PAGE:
January 09, 2006
Whether you're in a highly competitive search marketing niche with fierce bidding for your best keywords, or you'd just like to improve PPC campaign results, this story's for you. Features six landing page a/b test lessons, plus two ways to improve results on online registration forms:
Paid search marketing ads have become almost insanely competitive in the home mortgage industry.
"We have the highest CPC, higher than retail, higher than online banking, higher than other mainstream verticals. We feel the impact on ROI very quickly," explains Imran Kahn, E-LOAN Customer Acquisition Marketing Director.
How does a company in his sector compete? Kahn says relying on improved bid management won't cut it anymore. These days the search engine wars have moved to landing page optimization. Here's what he's learned from three testing tactics:
Tactic #1. Landing page testing -- six lessons
"How do you go about building good landing pages? Everyone has their own idea," he says. To hone the best landing page, his team begins with the mentality that "your idea could be as good as my idea."
With that in mind, they began doing A/B testing, trying out one variable at a time.
Kahn tested landing pages on keywords that saw a high number of searches but that had conversion problems. By testing and optimizing elements such as button color, image (happy couples vs. a picture of a house), layout, and headline, Kahn's team saw conversions jump as high as 165%.
"So we totally fell in love with that, and started doing more of it."
A/B testing has its limits. "We were dependent upon IT, which is challenging. Also, it was not really a scaleable solution because it was one variable at a time."
Now, Kahn's team has begun using multivariate testing, which allows him to test multiple variables at once and learn, with high accuracy, which elements and combinations of elements are most successful at converting visitors.
Six lessons learned from landing page tests:
o Fewer options is better
"The more options and the more decisions the user has to make, the higher the probability that the user will drop out," Kahn says.
People coming from a search engine are very impatient, and they know they have other options. "They can click the back button and go to the next search result." Don't make them make too many decisions right on the landing page.
o Grab their attention in first 30 seconds
"Draw them in," Kahn advises. Make it clear what you're saying in the top few lines, especially the headline. "That's probably 80 percent of the value," he says. "The majority of users don't get beyond that."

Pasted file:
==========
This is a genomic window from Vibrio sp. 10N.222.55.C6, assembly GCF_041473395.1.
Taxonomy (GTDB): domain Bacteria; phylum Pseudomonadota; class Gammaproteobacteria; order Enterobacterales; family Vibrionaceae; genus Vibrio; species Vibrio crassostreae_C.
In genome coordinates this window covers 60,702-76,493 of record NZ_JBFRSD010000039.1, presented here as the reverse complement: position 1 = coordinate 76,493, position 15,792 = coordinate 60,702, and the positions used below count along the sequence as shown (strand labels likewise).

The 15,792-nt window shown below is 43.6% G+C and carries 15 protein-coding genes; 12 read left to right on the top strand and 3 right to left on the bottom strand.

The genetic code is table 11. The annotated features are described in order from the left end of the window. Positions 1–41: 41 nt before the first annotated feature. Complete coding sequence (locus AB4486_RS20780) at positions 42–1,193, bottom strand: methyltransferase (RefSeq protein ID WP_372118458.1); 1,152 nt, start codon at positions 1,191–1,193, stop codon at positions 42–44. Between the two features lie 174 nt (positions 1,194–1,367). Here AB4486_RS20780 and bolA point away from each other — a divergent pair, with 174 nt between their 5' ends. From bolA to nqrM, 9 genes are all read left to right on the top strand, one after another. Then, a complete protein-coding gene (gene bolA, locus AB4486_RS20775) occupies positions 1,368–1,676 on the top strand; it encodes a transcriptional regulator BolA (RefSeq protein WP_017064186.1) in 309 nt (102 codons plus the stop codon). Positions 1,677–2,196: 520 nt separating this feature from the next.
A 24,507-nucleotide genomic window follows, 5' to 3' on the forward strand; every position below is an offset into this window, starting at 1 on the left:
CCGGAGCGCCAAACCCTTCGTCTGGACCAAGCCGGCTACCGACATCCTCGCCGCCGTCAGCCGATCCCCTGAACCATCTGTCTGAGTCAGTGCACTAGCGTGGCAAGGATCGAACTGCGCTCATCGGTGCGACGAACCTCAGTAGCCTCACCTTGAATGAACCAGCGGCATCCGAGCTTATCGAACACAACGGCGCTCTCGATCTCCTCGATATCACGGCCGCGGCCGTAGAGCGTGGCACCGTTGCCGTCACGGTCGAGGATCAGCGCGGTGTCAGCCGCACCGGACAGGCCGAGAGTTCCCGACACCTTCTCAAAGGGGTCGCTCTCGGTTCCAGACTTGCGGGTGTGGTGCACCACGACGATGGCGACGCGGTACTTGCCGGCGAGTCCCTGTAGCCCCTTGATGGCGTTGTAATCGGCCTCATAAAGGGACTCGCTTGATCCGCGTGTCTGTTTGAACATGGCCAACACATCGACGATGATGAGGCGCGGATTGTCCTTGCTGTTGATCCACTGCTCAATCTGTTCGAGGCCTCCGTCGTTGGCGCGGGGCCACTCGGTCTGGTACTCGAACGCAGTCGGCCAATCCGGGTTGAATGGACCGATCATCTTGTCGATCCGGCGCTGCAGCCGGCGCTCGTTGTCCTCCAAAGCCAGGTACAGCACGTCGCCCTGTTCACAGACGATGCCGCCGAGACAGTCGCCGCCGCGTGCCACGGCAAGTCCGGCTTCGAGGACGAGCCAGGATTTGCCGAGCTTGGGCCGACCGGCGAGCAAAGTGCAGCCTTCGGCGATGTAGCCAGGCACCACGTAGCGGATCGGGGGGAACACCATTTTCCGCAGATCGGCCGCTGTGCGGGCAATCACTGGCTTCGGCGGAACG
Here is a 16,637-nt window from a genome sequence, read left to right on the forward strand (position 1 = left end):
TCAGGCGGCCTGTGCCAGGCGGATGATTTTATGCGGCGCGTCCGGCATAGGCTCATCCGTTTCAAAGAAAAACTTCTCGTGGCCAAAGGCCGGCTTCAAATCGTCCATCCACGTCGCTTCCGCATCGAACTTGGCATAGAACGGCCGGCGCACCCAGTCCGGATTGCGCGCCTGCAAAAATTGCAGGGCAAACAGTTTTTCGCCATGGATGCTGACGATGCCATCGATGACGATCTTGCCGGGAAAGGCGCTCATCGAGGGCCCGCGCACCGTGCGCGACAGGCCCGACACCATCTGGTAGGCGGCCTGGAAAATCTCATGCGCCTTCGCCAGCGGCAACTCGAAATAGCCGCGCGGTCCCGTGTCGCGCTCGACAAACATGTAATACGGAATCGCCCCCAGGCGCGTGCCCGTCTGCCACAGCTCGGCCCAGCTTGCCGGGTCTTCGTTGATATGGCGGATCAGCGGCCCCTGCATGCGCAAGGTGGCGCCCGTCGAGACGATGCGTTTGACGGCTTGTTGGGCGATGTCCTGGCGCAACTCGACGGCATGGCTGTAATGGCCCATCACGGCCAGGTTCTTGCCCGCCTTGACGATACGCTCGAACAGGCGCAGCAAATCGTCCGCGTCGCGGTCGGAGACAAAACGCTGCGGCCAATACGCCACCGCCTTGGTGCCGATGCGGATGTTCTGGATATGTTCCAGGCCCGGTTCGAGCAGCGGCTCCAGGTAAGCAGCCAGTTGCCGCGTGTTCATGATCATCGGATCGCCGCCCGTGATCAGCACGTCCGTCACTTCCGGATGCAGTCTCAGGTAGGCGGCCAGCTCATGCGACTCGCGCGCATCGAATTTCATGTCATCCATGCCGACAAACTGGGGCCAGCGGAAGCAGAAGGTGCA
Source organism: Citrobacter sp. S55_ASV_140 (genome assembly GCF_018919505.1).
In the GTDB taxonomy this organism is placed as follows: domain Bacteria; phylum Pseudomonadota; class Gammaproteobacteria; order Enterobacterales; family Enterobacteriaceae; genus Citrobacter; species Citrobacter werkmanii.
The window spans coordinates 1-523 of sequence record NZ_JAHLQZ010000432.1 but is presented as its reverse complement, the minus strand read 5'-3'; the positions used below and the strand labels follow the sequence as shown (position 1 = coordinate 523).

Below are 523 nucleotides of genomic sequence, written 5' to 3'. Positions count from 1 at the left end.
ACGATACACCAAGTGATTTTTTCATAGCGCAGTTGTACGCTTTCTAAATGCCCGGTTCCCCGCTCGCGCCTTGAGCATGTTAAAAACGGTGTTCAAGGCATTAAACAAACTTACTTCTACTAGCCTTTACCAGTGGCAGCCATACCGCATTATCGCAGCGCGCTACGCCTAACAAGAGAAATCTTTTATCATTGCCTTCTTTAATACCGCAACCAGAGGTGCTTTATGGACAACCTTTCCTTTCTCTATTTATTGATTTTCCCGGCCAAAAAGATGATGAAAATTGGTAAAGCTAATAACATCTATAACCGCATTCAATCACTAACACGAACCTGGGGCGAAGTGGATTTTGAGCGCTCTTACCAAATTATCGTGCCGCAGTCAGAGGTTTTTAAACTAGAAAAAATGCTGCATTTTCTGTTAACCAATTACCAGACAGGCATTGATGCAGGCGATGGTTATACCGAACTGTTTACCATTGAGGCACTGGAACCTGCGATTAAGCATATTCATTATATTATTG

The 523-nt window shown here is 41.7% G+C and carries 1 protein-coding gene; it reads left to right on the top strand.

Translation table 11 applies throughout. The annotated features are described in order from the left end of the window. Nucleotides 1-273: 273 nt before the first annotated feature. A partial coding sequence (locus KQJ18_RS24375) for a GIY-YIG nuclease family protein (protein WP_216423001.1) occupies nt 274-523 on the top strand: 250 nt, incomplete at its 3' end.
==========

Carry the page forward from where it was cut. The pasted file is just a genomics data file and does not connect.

o Headline should reflect ad copy
o Don't be clever
Catchy headlines don't work. State it clearly. If you want a user to open a checking account, say, "Open a checking account."
o Offline media doesn't work very well Don't try to use your slogan or other offline approaches.
o Reassure them The landing page should help with the transition from ad -- where they know exactly what they're getting because they asked for it via keyword -- to site, where they're not sure you're the best place to be. Assure them they're at the right place and make it clear what they should do next.
Tactic #2. Application form page testing -- two lessons
Traffic from E-LOAN search ads is sent to landing pages and then to internal pages which are generally application forms for loans -- never the home page.
To ease the transition from landing page to a page deep within the site, "we do some hand-holding," Kahn says. "If they're talking about a loan in California, we tell them even on the next page that yes, this is the place to apply for a loan in California."
The content on internal pages is dynamic, with areas that can have rotating content depending on the source or keyword from the search. That way, "you don't have to build a specific page for everyone," Kahn says.
Two key lessons learned:
o Start application forms with easy questions
"When we asked them tough questions at the beginning we [saw] that using that form on our landing page was not working well for us." Kahn tested an easier, more friendly form. It wasn't necessarily shorter, but the questions drew users into the process with simple questions, such as:
--Where are you looking to purchase a home?
--What is your credit score like (good, excellent, etc.)?
o Allow users to save information on a form
E-LOAN uses a long application form, and it can be "very daunting. We understand that the application is long and they might want to finish the rest of it at some other time."
Now, the form offers the option, at the end of every page, to go on to the next page or to save it. Not many companies offer the option to save a form like that. "In our industry, there are very few players who actually use the longer applications," Kahn explains. "They use short lead forms and try to use the phone to get more info."
By allowing users to save the form they have increased conversions significantly.
Tactic #3. Use focus groups to discover and prioritize test ideas
To decide what to test, Kahn has used focus groups of 15 or so people who give their feedback. "Based on that, we take some of their ideas and implement them, see which one does better in terms of numbers."
Two lessons learned:
o Sometimes the idea that looks like it won't work is the one that actually works
o "Analyst" marketers are hard to get
It's difficult to find marketers with a background in data analysis. "These are people who have a task of not just analyzing but managing campaigns."
Kahn finds it more important to find people with a background in analytics. "I made an offer to someone who has a Ph.D. in economics," he says. "Every consumer is like a data point. When you have enough data points you can decide what do."
Useful links related to this article:
Offermatica, the multivariate testing and optimization company eLoan uses: http://offermatica.com/